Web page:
Banjo Player’s Blues (LP) by High Fidelity
In their second studio album, bluegrass/Americana outfit High Fidelity continue to explore pastoral poetry with a humble approach to harmonies that yields surprisingly strong results here, with songs like “Tears of Regret (ft. Jesse McReynolds),” “The Picture on the Wall,” “The South Bound Train” and “Helen” standing out as some of my personal favorites of the bunch. Without skipping a beat, this band picks up right where they left off in their 2018 debut while alluding to an instrumental wit that was only teased in their greenhorn work. This feels like a turning point, and it would appear I’m the only critic who holds it in high regard.
While there isn’t a lot of pizazz in the imagery that comprises the music video for “Tears of Regret,” simply uniting Jesse McReynolds with High Fidelity on camera makes for quite the interesting scene in my opinion. The physicality of the music they make is the subject and the spotlight of the piece, and while that’s becoming a little less common in country and folk music on the mainstream side of things, it’s an integral attribute that separates good Americana from the merely standard-class content I often hear out of the mainstream and underground the same.
The strings are always a dominant force in this record, and in songs like “You Made the Break,” “Turkey in the Straw” and the title cut, they speak to emotions that words have never been as refined at expressing on their own. There’s a lot of love for the basic rules of roots music in the way High Fidelity structure their music, and despite the narrative on throwbacks, I think this is an instance in which the term could be applied to a band’s sound lovingly – after all, there aren’t many groups who can marry the surface appeal of the contemporary with the sterling conceptualism of the old guard quite as well as these players can.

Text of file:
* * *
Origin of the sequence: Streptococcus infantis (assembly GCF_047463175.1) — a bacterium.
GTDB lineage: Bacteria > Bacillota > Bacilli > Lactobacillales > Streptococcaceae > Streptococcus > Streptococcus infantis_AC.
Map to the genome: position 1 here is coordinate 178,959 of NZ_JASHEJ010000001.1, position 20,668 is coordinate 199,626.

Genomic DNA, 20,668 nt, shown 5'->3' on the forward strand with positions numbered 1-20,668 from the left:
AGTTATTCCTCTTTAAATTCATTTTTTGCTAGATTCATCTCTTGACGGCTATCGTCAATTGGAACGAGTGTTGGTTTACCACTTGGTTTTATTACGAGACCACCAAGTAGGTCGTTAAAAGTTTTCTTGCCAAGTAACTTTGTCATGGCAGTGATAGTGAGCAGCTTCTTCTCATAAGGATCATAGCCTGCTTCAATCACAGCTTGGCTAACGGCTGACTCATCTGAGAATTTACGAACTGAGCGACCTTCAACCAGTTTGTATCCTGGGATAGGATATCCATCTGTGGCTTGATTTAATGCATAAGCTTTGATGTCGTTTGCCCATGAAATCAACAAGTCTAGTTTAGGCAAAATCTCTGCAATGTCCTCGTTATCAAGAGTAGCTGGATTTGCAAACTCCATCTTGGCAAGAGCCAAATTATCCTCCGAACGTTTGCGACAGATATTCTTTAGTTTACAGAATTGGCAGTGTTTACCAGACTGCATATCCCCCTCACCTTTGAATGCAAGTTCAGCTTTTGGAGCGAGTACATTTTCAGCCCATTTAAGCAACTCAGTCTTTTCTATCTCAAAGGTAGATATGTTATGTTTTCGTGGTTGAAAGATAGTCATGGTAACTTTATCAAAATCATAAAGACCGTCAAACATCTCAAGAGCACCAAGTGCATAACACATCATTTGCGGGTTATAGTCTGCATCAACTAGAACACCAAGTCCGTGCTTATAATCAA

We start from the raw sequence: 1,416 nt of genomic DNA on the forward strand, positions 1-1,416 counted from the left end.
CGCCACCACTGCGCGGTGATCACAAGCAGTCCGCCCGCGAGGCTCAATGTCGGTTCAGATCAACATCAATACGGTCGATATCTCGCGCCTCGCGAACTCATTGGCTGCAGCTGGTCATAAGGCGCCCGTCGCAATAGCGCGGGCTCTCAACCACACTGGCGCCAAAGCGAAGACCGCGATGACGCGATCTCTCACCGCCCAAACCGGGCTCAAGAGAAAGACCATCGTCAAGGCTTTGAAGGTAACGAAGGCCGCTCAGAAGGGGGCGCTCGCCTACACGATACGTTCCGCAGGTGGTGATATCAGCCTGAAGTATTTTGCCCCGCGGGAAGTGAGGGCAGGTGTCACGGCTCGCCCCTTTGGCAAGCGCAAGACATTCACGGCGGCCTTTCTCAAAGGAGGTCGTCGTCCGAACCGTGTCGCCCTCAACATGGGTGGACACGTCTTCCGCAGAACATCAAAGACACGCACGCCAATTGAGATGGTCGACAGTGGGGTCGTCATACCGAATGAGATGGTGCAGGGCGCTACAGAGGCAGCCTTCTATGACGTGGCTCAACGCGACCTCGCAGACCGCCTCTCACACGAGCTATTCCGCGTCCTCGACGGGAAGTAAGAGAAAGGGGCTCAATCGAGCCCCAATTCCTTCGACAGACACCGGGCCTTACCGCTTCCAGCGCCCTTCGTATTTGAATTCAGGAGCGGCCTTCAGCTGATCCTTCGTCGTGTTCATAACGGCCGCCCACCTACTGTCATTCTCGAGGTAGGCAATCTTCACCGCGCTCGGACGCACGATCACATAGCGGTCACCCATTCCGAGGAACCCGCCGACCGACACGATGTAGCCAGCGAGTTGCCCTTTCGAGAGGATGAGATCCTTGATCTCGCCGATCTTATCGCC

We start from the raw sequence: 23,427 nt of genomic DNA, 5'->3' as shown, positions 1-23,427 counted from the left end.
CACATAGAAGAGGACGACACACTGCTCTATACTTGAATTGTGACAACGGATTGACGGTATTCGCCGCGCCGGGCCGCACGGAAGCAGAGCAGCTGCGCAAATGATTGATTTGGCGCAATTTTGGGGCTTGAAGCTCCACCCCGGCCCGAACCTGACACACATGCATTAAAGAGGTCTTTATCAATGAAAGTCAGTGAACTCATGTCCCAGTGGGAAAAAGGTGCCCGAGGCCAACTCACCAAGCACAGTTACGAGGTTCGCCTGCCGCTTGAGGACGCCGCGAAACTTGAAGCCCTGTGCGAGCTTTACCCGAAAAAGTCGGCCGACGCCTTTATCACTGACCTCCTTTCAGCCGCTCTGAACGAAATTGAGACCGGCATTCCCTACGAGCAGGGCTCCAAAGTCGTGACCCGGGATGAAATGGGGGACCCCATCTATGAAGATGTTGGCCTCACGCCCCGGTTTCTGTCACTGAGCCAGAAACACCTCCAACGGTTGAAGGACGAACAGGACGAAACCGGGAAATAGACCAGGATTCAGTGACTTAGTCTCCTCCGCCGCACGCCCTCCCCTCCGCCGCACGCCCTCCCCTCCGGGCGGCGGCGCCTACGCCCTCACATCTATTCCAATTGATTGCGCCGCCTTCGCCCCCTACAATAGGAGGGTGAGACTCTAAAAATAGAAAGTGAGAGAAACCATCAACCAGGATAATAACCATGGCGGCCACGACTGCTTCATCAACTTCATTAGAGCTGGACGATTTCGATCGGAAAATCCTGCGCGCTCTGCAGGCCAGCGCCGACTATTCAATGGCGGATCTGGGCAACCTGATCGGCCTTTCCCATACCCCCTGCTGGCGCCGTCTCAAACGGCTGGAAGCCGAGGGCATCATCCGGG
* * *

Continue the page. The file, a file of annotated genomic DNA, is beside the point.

“Helen,” “Dear God,” “Tears of Regret” and “Take My Ring from Your Finger” are compositionally as diverse a foursome as I can imagine within the context of a modern bluegrass record, but they don’t make for strange pillars of a singular tracklist at all; on the contrary, they have a lot in common aesthetically if you give them a close enough listen. Everything here is born of a bucolic balladry that can move fast (“Feudin’ Banjos,” “Got a Little Light”) as well as slow (“His Charming Love”), with versatility serving as the main point of cohesion.
I had heard a lot of great things about High Fidelity ahead of reviewing their latest release in Banjo Player’s Blues, and though I don’t typically agree with hype, this is an occasion on which the material really does justify the buzz around it. Banjo Player’s Blues is a fun, easy-listening bluegrass record that has the style of an aficionado’s secret stash without the pretentiousness of the enthusiast elite coming between artist and audience, and in some ways that makes it one of the more superior follow-up albums of its strain to debut in 2020.